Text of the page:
Using an experimental hepatic metastasis model [3], we reported the angiogenesis-stimulating potential activation in avascular micrometastases prior to hypoxia occurrence, leading to the intratumoral recruitment of vasculature-committed stromal cells [3]. This pre-angiogenic event is connected to hepatic micrometastasis development, but how the 3D status of cancer cell growth per se contributes to angiogenic-stimulating potential upregulation in non-hypoxic micrometastases is unclear.

Spheroids represent a popular in vitro 3D tissue structure that mimics in vivo tumor tissue organization and microenvironment [4,5]. Within the spheroid, spatial cancer cell arrangements and tissue-like features are constituted that can recapitulate the architecture of the original tumor [6,7]. Metabolic and signal gradients, 3D-based cell-cell interactions and communication, and position coordinate-dependent proliferation and gene/protein expression patterns are also established [5,8,9] which can even affect the expression of important cell adhesion molecules [10].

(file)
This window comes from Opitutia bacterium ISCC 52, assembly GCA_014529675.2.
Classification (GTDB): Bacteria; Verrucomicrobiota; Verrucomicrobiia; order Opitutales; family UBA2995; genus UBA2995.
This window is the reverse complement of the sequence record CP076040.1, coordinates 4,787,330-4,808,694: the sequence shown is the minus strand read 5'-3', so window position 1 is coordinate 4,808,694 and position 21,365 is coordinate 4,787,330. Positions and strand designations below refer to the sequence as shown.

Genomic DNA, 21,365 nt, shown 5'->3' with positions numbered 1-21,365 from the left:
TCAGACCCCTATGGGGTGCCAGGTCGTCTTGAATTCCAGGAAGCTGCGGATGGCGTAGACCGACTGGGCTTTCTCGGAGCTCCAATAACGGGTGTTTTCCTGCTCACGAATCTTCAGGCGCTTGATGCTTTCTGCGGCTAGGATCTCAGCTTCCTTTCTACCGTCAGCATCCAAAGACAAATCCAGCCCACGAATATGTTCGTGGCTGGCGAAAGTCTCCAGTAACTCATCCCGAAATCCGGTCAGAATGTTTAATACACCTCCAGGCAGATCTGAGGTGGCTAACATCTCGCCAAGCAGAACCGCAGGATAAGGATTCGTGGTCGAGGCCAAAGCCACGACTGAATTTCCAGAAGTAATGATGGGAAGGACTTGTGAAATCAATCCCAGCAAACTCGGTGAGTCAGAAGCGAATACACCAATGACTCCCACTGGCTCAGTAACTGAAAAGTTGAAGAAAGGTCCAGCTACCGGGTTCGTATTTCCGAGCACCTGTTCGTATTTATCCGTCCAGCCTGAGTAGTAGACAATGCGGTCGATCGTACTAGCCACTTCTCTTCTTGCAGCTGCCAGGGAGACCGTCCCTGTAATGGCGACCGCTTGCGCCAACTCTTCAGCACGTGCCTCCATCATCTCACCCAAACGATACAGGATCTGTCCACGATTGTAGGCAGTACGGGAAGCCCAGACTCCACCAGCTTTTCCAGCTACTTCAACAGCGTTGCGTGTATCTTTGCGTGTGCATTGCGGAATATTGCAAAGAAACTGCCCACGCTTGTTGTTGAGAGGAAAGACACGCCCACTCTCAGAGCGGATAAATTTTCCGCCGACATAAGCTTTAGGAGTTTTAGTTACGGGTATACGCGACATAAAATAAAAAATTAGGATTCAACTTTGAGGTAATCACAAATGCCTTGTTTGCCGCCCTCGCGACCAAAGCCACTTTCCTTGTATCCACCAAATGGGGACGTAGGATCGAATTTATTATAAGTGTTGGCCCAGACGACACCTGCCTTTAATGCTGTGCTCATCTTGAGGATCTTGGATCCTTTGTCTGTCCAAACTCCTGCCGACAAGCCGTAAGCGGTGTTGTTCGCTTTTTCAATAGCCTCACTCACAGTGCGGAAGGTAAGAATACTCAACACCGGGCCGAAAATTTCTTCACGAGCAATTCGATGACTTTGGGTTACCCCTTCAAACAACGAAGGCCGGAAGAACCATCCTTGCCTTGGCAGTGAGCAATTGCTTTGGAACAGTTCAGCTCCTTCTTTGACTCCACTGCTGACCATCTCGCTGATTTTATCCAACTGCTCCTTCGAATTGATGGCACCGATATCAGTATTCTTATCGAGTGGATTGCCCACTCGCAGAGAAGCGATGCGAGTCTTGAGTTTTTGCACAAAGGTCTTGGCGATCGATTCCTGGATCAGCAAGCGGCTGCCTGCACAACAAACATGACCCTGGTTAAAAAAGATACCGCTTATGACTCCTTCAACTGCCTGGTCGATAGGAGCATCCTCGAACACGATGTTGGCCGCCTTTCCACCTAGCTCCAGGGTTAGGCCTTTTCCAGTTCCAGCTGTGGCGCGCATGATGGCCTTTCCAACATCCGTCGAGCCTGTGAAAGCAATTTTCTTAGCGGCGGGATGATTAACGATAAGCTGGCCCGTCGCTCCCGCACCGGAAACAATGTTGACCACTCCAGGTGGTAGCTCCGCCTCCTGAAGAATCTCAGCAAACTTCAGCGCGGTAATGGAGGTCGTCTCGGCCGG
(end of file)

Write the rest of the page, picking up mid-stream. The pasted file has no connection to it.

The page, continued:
Because a complex tissue-reconstitution program evolves during compact cancer cell growth in vivo, we hypothesized that angiogenic-stimulating factor production may be upregulated during in vitro 3D-growth of cancer cells, even prior to hypoxia occurrence. However, how this is regulated, which biomarkers are defining the process, and which functional significance it has in vivo are unclear questions at the moment.

The purpose of this work was to study proangiogenic features in a murine model of colorectal carcinoma cells, obtained from non-hypoxic 3D-cultured CT26 cancer cells spheroids, and to evaluate their functional contribution to hepatic metastasis formation. CT26 spheroids were generated by the hanging-drop method and used prior to hypoxic atmosphere development. Proliferation of cancer cells and recruitment of angiogenic endothelial cells and myofibroblasts were studied in subcutaneous tumors and hepatic metastases generated by subcutaneous and intrasplenic injection of 3D-and monolayer-cultured CT26 cancer cells.